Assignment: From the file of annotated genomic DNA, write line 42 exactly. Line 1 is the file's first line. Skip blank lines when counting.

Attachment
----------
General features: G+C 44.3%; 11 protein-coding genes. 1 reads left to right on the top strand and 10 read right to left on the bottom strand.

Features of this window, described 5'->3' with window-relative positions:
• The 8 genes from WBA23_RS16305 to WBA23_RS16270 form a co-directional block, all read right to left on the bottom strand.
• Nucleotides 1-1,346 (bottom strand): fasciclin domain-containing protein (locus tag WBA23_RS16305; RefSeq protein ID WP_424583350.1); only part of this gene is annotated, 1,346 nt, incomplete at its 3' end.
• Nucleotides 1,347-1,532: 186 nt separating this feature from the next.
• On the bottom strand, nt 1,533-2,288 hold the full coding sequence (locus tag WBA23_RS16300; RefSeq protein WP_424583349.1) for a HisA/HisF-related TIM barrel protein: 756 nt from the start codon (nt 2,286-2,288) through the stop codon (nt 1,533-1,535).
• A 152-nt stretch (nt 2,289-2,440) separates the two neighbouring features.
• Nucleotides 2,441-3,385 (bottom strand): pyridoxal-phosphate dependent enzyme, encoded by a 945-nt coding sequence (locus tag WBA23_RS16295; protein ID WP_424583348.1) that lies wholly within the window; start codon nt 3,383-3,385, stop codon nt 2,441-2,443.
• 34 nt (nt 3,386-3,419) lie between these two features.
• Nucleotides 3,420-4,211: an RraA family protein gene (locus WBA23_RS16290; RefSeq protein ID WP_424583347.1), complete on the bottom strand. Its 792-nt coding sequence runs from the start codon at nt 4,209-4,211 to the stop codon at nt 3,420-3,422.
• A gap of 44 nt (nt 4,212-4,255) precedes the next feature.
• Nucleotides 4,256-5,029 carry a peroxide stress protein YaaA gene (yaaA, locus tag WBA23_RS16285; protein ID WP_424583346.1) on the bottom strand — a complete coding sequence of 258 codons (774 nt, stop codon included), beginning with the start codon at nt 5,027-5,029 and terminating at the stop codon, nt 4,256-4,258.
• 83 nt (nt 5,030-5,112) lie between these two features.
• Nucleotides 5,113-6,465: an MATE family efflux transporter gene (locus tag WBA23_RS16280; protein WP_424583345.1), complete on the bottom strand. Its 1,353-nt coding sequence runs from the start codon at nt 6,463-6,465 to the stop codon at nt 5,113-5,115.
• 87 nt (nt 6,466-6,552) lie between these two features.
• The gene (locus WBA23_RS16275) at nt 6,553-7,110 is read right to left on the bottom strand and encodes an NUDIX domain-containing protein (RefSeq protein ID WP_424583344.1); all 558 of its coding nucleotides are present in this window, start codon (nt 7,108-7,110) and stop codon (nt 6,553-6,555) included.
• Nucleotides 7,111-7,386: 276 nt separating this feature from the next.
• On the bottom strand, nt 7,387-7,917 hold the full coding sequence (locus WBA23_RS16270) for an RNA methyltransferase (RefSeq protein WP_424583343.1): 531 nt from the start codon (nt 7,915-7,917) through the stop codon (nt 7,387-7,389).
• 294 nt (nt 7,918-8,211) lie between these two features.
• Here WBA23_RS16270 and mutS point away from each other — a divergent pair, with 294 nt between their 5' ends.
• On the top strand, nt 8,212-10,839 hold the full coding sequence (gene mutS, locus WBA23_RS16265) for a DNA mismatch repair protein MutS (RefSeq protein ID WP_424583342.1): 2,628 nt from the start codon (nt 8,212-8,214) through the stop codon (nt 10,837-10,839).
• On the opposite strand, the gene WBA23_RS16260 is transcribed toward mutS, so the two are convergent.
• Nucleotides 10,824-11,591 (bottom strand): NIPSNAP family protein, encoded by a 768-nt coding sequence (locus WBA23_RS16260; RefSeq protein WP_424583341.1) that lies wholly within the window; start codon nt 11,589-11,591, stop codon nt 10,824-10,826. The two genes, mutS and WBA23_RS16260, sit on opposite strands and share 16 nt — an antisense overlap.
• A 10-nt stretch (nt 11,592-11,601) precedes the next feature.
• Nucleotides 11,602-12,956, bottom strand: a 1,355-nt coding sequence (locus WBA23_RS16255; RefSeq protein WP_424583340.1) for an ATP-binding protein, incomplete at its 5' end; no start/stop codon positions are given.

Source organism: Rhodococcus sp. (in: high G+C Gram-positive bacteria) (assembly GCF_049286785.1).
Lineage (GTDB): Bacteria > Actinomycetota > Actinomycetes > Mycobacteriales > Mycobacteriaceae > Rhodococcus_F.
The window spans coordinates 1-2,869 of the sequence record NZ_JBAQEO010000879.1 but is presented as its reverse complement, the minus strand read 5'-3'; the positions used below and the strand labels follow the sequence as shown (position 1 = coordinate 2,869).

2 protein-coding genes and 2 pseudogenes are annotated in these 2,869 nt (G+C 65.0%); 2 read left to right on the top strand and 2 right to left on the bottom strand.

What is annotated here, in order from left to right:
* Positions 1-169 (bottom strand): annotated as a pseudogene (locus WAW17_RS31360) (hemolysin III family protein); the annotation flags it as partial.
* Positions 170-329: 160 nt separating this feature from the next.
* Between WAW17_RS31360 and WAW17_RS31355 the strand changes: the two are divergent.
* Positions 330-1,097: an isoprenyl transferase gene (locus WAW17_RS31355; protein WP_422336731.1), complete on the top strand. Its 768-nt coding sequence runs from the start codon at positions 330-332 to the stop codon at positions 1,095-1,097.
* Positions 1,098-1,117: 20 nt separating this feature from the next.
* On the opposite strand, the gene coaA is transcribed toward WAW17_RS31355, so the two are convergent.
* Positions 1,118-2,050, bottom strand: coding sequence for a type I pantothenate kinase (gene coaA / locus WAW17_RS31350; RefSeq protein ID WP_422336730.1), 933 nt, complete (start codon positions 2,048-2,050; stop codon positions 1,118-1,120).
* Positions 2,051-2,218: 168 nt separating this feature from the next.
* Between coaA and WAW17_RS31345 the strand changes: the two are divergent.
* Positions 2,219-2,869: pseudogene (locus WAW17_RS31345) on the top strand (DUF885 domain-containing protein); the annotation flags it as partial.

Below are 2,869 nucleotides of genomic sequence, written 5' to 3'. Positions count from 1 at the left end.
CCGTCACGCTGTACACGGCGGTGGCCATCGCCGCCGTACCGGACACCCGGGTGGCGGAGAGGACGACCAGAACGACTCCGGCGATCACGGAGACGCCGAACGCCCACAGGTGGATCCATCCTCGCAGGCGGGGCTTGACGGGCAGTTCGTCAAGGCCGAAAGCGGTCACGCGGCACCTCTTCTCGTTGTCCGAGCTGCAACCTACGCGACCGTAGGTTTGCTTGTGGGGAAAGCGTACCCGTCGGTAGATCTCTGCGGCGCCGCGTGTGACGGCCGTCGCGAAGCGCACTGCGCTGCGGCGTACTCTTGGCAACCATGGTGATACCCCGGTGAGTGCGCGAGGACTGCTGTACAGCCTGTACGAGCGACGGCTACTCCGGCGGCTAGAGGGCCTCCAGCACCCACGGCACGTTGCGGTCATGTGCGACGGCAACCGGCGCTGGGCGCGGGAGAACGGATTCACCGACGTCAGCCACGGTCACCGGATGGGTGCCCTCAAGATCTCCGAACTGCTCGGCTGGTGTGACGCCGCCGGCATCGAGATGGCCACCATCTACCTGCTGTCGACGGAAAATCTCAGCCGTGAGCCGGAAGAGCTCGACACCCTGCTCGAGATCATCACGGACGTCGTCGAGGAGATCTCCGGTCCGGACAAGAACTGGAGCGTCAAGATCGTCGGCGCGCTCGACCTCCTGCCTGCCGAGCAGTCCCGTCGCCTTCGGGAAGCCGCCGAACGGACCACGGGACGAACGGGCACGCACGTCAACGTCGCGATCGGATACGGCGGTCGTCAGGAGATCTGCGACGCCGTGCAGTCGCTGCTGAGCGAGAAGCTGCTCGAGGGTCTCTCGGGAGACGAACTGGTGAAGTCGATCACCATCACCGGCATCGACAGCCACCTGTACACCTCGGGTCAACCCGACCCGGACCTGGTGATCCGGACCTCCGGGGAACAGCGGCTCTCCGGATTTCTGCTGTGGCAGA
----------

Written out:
CCGTCACGCTGTACACGGCGGTGGCCATCGCCGCCGTACCGGACACCCGGGTGGCGGAGAGGACGACCAGAACGACTCCGGCGATCACGGAGACGCCGAACGCCCACAGGTGGATCCATCCTCGCAGGCGGGGCTTGACGGGCAGTTCGTCAAGGCCGAAAGCGGTCACGCGGCACCTCTTCTCGTTGTCCGAGCTGCAACCTACGCGACCGTAGGTTTGCTTGTGGGGAAAGCGTACCCGTCGGTAGATCTCTGCGGCGCCGCGTGTGACGGCCGTCGCGAAGCGCACTGCGCTGCGGCGTACTCTTGGCAACCATGGTGATACCCCGGTGAGTGCGCGAGGACTGCTGTACAGCCTGTACGAGCGACGGCTACTCCGGCGGCTAGAGGGCCTCCAGCACCCACGGCACGTTGCGGTCATGTGCGACGGCAACCGGCGCTGGGCGCGGGAGAACGGATTCACCGACGTCAGCCACGGTCACCGGATGGGTGCCCTCAAGATCTCCGAACTGCTCGGCTGGTGTGACGCCGCCGGCATCGAGATGGCCACCATCTACCTGCTGTCGACGGAAAATCTCAGCCGTGAGCCGGAAGAGCTCGACACCCTGCTCGAGATCATCACGGACGTCGTCGAGGAGATCTCCGGTCCGGACAAGAACTGGAGCGTCAAGATCGTCGGCGCGCTCGACCTCCTGCCTGCCGAGCAGTCCCGTCGCCTTCGGGAAGCCGCCGAACGGACCACGGGACGAACGGGCACGCACGTCAACGTCGCGATCGGATACGGCGGTCGTCAGGAGATCTGCGACGCCGTGCAGTCGCTGCTGAGCGAGAAGCTGCTCGAGGGTCTCTCGGGAGACGAACTGGTGAAGTCGATCACCATCACCGGCATCGACAGCCACCTGTACACCTCGGGTCAACCCGACCCGGACCTGGTGATCCGGACCTCCGGGGAACAGCGGCTCTCCGGATTTCTGCTGTGGCAGA